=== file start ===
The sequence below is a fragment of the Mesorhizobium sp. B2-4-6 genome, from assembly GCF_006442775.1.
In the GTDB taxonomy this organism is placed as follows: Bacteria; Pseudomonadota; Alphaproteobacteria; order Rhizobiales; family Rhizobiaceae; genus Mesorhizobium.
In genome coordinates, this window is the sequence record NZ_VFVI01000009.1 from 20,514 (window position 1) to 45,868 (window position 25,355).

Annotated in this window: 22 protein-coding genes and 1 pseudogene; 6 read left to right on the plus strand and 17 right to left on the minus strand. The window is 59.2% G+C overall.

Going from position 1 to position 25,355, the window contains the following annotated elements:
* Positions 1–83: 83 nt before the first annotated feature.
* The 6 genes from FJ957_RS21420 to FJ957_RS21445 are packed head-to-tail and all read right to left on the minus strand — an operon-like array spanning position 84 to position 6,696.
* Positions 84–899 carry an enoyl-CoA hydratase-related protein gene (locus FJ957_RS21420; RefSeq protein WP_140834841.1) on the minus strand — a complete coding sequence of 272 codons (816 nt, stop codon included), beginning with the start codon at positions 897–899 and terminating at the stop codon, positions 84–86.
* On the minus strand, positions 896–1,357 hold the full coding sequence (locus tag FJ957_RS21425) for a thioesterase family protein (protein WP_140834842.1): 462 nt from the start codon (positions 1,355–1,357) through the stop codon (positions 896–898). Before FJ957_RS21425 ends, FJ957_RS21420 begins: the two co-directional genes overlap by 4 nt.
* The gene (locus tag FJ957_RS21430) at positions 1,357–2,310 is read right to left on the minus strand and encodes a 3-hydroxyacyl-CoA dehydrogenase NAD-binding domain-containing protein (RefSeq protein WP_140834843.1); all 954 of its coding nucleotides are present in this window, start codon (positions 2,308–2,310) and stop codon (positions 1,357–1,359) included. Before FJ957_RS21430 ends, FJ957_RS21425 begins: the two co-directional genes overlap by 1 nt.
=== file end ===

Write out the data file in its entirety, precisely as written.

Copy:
The sequence below is a fragment of the Mesorhizobium sp. B2-4-6 genome, from assembly GCF_006442775.1.
In the GTDB taxonomy this organism is placed as follows: Bacteria; Pseudomonadota; Alphaproteobacteria; order Rhizobiales; family Rhizobiaceae; genus Mesorhizobium.
In genome coordinates, this window is the sequence record NZ_VFVI01000009.1 from 20,514 (window position 1) to 45,868 (window position 25,355).

Annotated in this window: 22 protein-coding genes and 1 pseudogene; 6 read left to right on the plus strand and 17 right to left on the minus strand. The window is 59.2% G+C overall.

Going from position 1 to position 25,355, the window contains the following annotated elements:
* Positions 1–83: 83 nt before the first annotated feature.
* The 6 genes from FJ957_RS21420 to FJ957_RS21445 are packed head-to-tail and all read right to left on the minus strand — an operon-like array spanning position 84 to position 6,696.
* Positions 84–899 carry an enoyl-CoA hydratase-related protein gene (locus FJ957_RS21420; RefSeq protein WP_140834841.1) on the minus strand — a complete coding sequence of 272 codons (816 nt, stop codon included), beginning with the start codon at positions 897–899 and terminating at the stop codon, positions 84–86.
* On the minus strand, positions 896–1,357 hold the full coding sequence (locus tag FJ957_RS21425) for a thioesterase family protein (protein WP_140834842.1): 462 nt from the start codon (positions 1,355–1,357) through the stop codon (positions 896–898). Before FJ957_RS21425 ends, FJ957_RS21420 begins: the two co-directional genes overlap by 4 nt.
* The gene (locus tag FJ957_RS21430) at positions 1,357–2,310 is read right to left on the minus strand and encodes a 3-hydroxyacyl-CoA dehydrogenase NAD-binding domain-containing protein (RefSeq protein WP_140834843.1); all 954 of its coding nucleotides are present in this window, start codon (positions 2,308–2,310) and stop codon (positions 1,357–1,359) included. Before FJ957_RS21430 ends, FJ957_RS21425 begins: the two co-directional genes overlap by 1 nt.